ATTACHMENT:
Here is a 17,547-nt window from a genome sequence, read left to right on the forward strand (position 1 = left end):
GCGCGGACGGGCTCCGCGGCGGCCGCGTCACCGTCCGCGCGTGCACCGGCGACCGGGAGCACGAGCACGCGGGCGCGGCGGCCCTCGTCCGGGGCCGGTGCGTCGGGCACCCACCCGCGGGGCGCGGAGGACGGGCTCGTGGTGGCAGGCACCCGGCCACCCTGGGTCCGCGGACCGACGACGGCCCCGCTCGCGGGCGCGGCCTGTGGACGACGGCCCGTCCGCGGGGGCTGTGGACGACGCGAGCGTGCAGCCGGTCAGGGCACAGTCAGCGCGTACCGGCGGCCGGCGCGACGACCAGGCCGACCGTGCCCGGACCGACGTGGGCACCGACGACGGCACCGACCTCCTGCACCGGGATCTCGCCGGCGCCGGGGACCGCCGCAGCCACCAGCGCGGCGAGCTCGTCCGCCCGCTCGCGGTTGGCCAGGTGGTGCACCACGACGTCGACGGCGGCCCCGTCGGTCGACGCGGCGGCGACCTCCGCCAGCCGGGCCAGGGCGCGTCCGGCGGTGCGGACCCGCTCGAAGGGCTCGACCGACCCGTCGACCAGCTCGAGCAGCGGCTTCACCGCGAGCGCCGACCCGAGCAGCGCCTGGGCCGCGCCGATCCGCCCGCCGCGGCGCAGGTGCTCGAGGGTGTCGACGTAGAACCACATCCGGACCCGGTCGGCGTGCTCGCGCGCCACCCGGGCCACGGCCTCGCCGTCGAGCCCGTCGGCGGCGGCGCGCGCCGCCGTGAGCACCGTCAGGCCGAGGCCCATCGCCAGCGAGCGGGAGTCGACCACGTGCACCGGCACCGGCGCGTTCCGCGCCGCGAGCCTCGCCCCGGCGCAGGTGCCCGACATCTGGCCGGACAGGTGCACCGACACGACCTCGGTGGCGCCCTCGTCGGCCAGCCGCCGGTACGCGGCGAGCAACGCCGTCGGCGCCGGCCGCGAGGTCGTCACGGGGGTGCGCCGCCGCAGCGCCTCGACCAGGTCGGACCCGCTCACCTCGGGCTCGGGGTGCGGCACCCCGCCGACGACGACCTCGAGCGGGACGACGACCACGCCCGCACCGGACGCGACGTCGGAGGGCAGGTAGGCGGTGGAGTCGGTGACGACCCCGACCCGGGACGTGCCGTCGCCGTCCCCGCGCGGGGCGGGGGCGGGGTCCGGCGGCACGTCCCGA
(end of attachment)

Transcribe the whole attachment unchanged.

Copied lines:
Here is a 17,547-nt window from a genome sequence, read left to right on the forward strand (position 1 = left end):
GCGCGGACGGGCTCCGCGGCGGCCGCGTCACCGTCCGCGCGTGCACCGGCGACCGGGAGCACGAGCACGCGGGCGCGGCGGCCCTCGTCCGGGGCCGGTGCGTCGGGCACCCACCCGCGGGGCGCGGAGGACGGGCTCGTGGTGGCAGGCACCCGGCCACCCTGGGTCCGCGGACCGACGACGGCCCCGCTCGCGGGCGCGGCCTGTGGACGACGGCCCGTCCGCGGGGGCTGTGGACGACGCGAGCGTGCAGCCGGTCAGGGCACAGTCAGCGCGTACCGGCGGCCGGCGCGACGACCAGGCCGACCGTGCCCGGACCGACGTGGGCACCGACGACGGCACCGACCTCCTGCACCGGGATCTCGCCGGCGCCGGGGACCGCCGCAGCCACCAGCGCGGCGAGCTCGTCCGCCCGCTCGCGGTTGGCCAGGTGGTGCACCACGACGTCGACGGCGGCCCCGTCGGTCGACGCGGCGGCGACCTCCGCCAGCCGGGCCAGGGCGCGTCCGGCGGTGCGGACCCGCTCGAAGGGCTCGACCGACCCGTCGACCAGCTCGAGCAGCGGCTTCACCGCGAGCGCCGACCCGAGCAGCGCCTGGGCCGCGCCGATCCGCCCGCCGCGGCGCAGGTGCTCGAGGGTGTCGACGTAGAACCACATCCGGACCCGGTCGGCGTGCTCGCGCGCCACCCGGGCCACGGCCTCGCCGTCGAGCCCGTCGGCGGCGGCGCGCGCCGCCGTGAGCACCGTCAGGCCGAGGCCCATCGCCAGCGAGCGGGAGTCGACCACGTGCACCGGCACCGGCGCGTTCCGCGCCGCGAGCCTCGCCCCGGCGCAGGTGCCCGACATCTGGCCGGACAGGTGCACCGACACGACCTCGGTGGCGCCCTCGTCGGCCAGCCGCCGGTACGCGGCGAGCAACGCCGTCGGCGCCGGCCGCGAGGTCGTCACGGGGGTGCGCCGCCGCAGCGCCTCGACCAGGTCGGACCCGCTCACCTCGGGCTCGGGGTGCGGCACCCCGCCGACGACGACCTCGAGCGGGACGACGACCACGCCCGCACCGGACGCGACGTCGGAGGGCAGGTAGGCGGTGGAGTCGGTGACGACCCCGACCCGGGACGTGCCGTCGCCGTCCCCGCGCGGGGCGGGGGCGGGGTCCGGCGGCACGTCCCGA